Agritourism can be a useful way to expand and diversify a farm or ranch, but it doesn’t work well in every situation. Below are examples of successful agritourism experiences and a discussion of common challenges, which may help you decide whether agritourism is right for your farm or ranch.
La Mota Ranch – Hebbronville, Texas
The La Mota Ranch just outside of Hebbronville, Texas is a cattle ranch, founded in the 1890s, and still owned and managed today by the descendants of the original owners. La Mota’s primary business is its purebred and commercial cattle herds. Being amateur historians, La Mota’s owners, the Hellen family, saw the value in promoting the unique mixture of Mexican and Texan ranching history along the South Texas border. They were further encouraged by the state legislature’s recent recognition of the area’s historical significance, so La Mota’s owners capitalized on their natural amenities, historic buildings and local color to create a successful agritourism business. Owner/operator Bill Hellen attributes his success to identifying a market niche. In recent years La Mota Ranch received multiple busloads of tourists per week and charged around $60 per person. The added income from running tours has allowed the Hellen family to keep the ranch working, and the involvement of the entire Hellen family in the tourist enterprise has made the business what it is. The La Mota owners became agritourism leaders in their region and helped develop other businesses through a regional agritourism collaboration known as the Llanos Mesteños South Texas Heritage Trail. www.lamotaranch.com
Doepkens Farm – Gambrills, Maryland
Doepkens Farm in rural Anne Arundel County, Maryland began many years ago as a tobacco farm. In 1992, owner and operator Bill Doepkens began making the transition from tobacco to ornamental flowers, gourds and fresh eggs. Today, Doepkens is a working family farm that specializes in chrysanthemums and has gained wide attention for its stunning giant murals made of flowering mums. Each year around Halloween, tourists from Maryland and beyond come to see the living mural which measures just less than half an acre. Other agritourism activities at Doepkens Farm include make-your-own flower arrangements and pumpkin picking. In addition, they cultivate and sell on wholesale and retail levels a wide variety of agricultural and finished food products including jams, jellies, corn, soy, wheat, squash, gourds and flowers. A diverse offering of products and services as well as creative, unique marketing techniques can help farms succeed in the marketplace.
Shuster’s Playtime Farm – Deerfield, Wisconsin
Fourteen years ago Don Schuster planted 1/3 acre of pumpkins. Six years later he had seven acres of pumpkins, and customers from all over the region came to pick pumpkins at Schuster’s. Based on requests from customers for other agritourism services, Don and his wife Theresa developed additional agritourism activities as a way to increase farm visits, and thus increase pumpkin sales. The Schusters offer good advice to potential agritourism businesses. They say, “To get to our size takes time. We have seen many farms try to skip steps and before they know it they are out of business. There is a huge learning curve in this business. Anyone can grow a crop, but to harvest customers is a new venture for almost all farmers.” Also, they add, “make sure to get good insurance.” Lastly, the Schusters recommend that potential businesses join associations made of up other people in the business to “learn and grow from each other’s experiences.” Visit their website.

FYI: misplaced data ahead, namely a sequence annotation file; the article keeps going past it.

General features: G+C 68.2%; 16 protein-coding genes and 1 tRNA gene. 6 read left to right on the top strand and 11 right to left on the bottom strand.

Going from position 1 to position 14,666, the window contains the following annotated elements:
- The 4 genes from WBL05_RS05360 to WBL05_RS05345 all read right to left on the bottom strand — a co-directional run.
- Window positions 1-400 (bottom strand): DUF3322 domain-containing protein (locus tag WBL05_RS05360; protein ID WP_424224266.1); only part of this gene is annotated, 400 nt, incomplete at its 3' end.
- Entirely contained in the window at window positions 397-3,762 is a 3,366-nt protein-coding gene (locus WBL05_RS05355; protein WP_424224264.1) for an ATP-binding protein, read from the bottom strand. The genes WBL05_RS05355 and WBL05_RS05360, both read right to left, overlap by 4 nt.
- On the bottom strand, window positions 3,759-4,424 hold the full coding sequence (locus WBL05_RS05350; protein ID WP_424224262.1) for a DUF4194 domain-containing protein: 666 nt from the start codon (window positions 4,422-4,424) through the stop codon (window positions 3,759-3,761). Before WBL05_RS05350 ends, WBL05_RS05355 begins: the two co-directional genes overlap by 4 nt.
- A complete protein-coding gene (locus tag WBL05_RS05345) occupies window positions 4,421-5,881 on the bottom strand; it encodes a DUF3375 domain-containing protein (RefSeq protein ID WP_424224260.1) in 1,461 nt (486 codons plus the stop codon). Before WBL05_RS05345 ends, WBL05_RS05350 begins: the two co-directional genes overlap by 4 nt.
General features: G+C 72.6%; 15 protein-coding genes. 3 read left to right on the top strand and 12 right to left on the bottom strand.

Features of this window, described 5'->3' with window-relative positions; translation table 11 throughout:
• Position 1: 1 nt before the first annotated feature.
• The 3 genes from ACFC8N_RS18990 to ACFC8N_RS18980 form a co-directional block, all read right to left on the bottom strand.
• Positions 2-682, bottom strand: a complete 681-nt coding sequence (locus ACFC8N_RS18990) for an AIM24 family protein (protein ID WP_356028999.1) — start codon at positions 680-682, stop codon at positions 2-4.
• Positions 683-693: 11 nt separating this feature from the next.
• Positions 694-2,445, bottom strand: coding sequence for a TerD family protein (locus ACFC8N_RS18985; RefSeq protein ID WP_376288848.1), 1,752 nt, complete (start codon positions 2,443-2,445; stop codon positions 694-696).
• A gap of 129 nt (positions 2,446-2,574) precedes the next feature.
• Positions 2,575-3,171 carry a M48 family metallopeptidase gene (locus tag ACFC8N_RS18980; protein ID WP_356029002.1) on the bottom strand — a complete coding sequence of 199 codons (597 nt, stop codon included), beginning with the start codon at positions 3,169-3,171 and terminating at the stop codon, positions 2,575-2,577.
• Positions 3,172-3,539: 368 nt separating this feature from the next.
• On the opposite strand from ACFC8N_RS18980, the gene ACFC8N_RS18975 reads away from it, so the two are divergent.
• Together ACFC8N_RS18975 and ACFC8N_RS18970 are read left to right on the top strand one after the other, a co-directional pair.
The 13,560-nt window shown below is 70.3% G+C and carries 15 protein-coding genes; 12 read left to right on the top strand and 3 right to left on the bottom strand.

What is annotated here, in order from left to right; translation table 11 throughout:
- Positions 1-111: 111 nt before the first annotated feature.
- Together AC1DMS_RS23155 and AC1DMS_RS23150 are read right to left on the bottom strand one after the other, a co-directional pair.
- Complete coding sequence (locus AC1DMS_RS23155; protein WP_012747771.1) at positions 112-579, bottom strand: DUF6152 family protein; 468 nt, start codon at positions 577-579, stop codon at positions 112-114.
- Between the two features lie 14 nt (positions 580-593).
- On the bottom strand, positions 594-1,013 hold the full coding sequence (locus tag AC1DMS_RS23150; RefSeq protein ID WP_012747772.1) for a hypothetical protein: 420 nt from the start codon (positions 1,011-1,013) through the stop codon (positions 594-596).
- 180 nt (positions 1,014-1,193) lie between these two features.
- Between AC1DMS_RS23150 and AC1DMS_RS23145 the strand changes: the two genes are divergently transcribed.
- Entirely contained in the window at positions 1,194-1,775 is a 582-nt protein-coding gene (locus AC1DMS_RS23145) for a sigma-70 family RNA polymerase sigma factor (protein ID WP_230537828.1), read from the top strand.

Challenges of Agritourism
For every agritourism success story, there is a counter-story of a farmer/rancher who got out of the agritourism because it wasn’t profitable. Most surveys of farmers/ranchers find that the business is full of challenges and hardships…and that’s just the folks who are still in the business. One study in California identified “dealing with visitors” as the biggest challenge agritourism businesses faced (Holland and Wolfe). A study of Pennsylvanian businesses listed property tax problems, high insurance and liability costs, and the limits of seasonality and weather as the most significant of the many problems operators faced (Ryan et al 2006). Similarly, a New Jersey study found that marketing the business was the biggest problem, with liability concerns and dealing with customers a close second and third (Schilling et al 2006).
In sum, agritourism has great potential for farmers and ranchers seeking to generate additional revenue, capitalize on underused assets, and educate the public. However, it is not a “magic bullet” and not all agritourism ventures have succeeded.
More Success Stories
- Farm Credit East
- Center for Rural Affairs: New Farmer Success Stories
- United States Department of Agriculture: Success Stories
Source: Successes and Challenges in Agritourism, article; Agricultural Marketing Resource Center